The insidious effects of Productivity claims

Interesting little tidbit in CIO Insight this week about productivity.  Parallax View – IT Spending – IT: A Bright Spot in an Economic Slowdown.

There’s nothing wrong really with trying to see the silver lining in an economic slowdown (ie. that workers are increasing their productivity while the economy slows), but I think we need to see beyond the short term effects of this productivity surge as they call it.

The writer’s feel that businesses haven’t been investing as heavily as they did in in the 1990′s and I agree with that.  I cut my teeth in the business world during the go-go days when everyone was installing ERP systems to head of the doomsday scenario that Y2K was sure to bring.  I felt fortunate to be in consulting those years because it was lucrative but I really should have been in sales.  I think you just had to sit by your phone for a few years in the late 90′s and fortunes rained down upon you.

Back to today’s reality however, I think the game has changed significantly.  The low hanging fruit is gone.  What major or even medium sized company doesn’t have an ERP system already?  There’s even plentiful solutions for the SMB market.  Where to invest the IT dollars isn’t as much of a no-brainier anymore but I think the returns to be had can be significant if you’re actually aligning your IT projects to your business needs.

Anyway, I started out talking about productivity and what’s left unsaid behind the numbers.  I tend to think that productivity is going to go up during recessions because companies force less people to do the same work that was done by more.  Whether companies actively reduce their headcount or let it happen by attrition it’s natural that the ones left behind will be obliged to pick up the slack.  You know they want to do it because the alternative is looking for a new job when there are plenty of others doing the same and businesses aren’t hiring.  I think this is, at best, a very short term solution.  I say we should look for productivity to increase going into the downturn but start to lag just like everything else.  Despite fearing for their jobs, people still get burnt out.  They will start to spend more time complaining about the way things are versus how they used to be.  They might still stay at work until 9pm and come in at 7am but the output during those hours just is not going to be sustainable over time.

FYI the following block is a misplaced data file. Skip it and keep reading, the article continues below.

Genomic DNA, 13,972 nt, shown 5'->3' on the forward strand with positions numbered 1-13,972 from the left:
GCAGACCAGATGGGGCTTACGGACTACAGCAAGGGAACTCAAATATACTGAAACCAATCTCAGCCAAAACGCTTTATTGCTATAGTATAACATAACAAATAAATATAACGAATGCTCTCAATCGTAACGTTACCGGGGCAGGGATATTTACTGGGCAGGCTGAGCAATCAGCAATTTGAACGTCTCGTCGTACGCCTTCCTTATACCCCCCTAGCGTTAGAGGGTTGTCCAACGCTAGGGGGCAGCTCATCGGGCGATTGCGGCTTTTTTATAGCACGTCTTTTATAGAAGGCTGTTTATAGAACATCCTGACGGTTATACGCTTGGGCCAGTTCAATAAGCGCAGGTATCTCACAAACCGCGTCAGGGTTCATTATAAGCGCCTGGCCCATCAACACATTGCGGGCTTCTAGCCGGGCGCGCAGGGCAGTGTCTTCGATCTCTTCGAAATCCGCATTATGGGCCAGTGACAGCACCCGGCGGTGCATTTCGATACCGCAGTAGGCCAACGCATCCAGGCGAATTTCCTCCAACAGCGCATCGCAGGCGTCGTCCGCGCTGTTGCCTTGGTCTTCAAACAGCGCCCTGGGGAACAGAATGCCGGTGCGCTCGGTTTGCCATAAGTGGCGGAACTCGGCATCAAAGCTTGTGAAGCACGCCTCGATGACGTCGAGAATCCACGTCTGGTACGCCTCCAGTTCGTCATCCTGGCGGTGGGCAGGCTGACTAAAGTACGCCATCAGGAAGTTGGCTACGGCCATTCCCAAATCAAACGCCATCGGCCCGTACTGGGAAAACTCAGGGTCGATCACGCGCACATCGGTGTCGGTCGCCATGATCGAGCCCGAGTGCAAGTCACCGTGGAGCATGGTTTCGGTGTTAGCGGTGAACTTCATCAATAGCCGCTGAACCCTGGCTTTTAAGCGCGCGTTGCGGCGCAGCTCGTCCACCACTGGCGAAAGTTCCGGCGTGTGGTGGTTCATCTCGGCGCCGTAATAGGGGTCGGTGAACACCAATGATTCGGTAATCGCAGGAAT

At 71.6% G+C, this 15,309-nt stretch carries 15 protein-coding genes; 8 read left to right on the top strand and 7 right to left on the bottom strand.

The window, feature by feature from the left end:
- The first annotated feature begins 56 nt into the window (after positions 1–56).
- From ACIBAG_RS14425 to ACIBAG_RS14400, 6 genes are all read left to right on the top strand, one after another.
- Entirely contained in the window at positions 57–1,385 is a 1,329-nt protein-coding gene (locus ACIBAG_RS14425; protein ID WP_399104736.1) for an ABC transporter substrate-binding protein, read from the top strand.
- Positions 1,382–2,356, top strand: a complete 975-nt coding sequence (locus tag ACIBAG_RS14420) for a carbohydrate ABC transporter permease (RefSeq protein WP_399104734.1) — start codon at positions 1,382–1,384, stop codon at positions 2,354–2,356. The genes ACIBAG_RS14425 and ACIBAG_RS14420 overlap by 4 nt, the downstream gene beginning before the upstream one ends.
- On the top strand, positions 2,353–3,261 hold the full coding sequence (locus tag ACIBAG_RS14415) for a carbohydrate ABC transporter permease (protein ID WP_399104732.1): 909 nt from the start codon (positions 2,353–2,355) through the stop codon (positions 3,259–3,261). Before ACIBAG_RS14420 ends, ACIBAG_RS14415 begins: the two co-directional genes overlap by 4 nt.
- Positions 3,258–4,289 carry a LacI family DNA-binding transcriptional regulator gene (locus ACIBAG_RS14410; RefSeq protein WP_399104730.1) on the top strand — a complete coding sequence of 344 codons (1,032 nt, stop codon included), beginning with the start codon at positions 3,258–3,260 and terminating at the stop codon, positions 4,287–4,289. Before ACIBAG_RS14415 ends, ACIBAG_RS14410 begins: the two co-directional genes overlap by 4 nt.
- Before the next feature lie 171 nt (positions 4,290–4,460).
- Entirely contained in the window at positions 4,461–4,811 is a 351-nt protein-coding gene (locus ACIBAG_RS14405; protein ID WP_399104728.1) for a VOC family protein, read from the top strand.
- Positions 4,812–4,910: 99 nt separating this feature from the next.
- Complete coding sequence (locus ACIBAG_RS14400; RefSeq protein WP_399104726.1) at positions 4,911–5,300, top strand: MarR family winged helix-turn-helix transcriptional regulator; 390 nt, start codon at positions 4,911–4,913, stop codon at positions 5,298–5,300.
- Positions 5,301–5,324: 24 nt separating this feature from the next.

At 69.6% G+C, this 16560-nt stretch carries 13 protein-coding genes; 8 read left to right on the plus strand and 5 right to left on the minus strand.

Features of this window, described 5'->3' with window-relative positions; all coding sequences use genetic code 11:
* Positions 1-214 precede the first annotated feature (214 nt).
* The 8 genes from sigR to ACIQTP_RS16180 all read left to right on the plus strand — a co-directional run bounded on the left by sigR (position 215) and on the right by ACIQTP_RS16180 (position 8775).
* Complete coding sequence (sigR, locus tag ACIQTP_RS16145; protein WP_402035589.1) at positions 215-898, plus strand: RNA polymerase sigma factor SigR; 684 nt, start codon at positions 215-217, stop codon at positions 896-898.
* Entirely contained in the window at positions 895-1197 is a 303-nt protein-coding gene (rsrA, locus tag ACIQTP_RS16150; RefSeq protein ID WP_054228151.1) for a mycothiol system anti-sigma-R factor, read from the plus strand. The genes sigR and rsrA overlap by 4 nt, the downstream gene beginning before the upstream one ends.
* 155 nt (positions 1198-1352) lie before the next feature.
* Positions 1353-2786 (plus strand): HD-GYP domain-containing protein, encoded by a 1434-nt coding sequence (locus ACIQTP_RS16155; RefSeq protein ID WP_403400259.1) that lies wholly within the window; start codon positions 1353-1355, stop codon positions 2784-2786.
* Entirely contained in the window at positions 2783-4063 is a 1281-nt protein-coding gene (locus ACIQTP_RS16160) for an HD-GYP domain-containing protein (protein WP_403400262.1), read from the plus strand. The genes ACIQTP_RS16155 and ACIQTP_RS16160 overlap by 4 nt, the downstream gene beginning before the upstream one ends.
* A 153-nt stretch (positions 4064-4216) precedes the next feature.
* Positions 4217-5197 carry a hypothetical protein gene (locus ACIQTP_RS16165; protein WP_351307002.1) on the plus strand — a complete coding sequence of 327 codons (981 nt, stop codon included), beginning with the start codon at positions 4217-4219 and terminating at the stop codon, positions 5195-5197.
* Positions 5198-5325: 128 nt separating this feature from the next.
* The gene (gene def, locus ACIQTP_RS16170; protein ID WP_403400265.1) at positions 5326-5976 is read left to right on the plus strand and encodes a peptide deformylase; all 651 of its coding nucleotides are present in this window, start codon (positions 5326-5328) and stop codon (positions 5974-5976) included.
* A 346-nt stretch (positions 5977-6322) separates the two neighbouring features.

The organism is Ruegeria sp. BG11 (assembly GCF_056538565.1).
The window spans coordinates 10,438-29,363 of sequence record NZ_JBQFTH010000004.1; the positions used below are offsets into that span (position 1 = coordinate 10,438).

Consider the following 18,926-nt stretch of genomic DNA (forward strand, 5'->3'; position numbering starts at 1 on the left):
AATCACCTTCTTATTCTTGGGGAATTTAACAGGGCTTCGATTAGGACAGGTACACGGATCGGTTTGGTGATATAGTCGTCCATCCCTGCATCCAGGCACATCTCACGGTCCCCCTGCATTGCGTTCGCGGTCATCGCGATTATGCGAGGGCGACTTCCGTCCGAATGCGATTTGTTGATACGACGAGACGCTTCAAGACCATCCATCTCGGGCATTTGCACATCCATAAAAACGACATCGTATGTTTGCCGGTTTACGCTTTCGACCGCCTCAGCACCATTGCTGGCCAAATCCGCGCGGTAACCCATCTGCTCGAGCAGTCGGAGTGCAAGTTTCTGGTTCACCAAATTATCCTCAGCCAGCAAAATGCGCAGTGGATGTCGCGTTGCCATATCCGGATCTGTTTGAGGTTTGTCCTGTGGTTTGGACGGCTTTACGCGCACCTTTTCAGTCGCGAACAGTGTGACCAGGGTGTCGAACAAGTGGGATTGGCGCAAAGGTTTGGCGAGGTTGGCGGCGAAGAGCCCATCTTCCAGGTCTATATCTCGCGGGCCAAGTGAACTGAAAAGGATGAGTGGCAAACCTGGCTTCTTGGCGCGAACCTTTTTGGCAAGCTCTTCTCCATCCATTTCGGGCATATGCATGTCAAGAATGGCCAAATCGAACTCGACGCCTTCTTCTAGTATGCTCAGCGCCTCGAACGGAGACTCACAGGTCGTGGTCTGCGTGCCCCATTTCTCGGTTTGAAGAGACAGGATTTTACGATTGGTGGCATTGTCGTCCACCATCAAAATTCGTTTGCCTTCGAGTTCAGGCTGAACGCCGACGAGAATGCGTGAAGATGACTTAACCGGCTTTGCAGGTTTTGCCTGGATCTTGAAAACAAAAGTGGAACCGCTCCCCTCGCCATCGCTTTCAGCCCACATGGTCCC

One of my favorite sites, iTulip, posted this great article on the insidious unseen effects of Inflation.  Although the topic of the article is inflation, I think you can draw a great parallel between that and what happens during an economic slowdown.  In the iTulip article they used a restaurant as the business to illustrate how inflation changes the way they operate.  You can read between the lines though and see that all companies could react the same way – all businesses have people and they have inputs to their end product.   A restaurant or company cutting back can cut their fixed expenses by reducing the number of people, or they can try to lower unit costs by substituting cheaper products or providing less quantity for the price.  While having less shrimp in your pad Thai is a bad thing, I’m more focused here on what the effect is on the employees left to hold it together.

The quote from the article hits it right on the head:

Management tries to lower fixed expenses (versus per plate of food unit costs) by reducing staff. Customers experience this as slowness and crankiness among the remaining overburdened wait staff.  If your wait person is cranky and unresponsive, count how many tables they are covering before passing judgment. These days it’s probably too many.

The morale of their article is that well run, properly capitalized businesses that have a lot of cash can use these recessions to steal the customers from their weaker competitor’s.  The key is to not do the things that are forcing your competitor’s to go out of business.  Don’t raise your prices as much, don’t begin to skimp on the quality of the products you offer and most importantly, don’t let the service you provide slip because you’ve decided to rest all the work of many on the shoulders of less.

Bad things can happen when you push people to the point of breaking…

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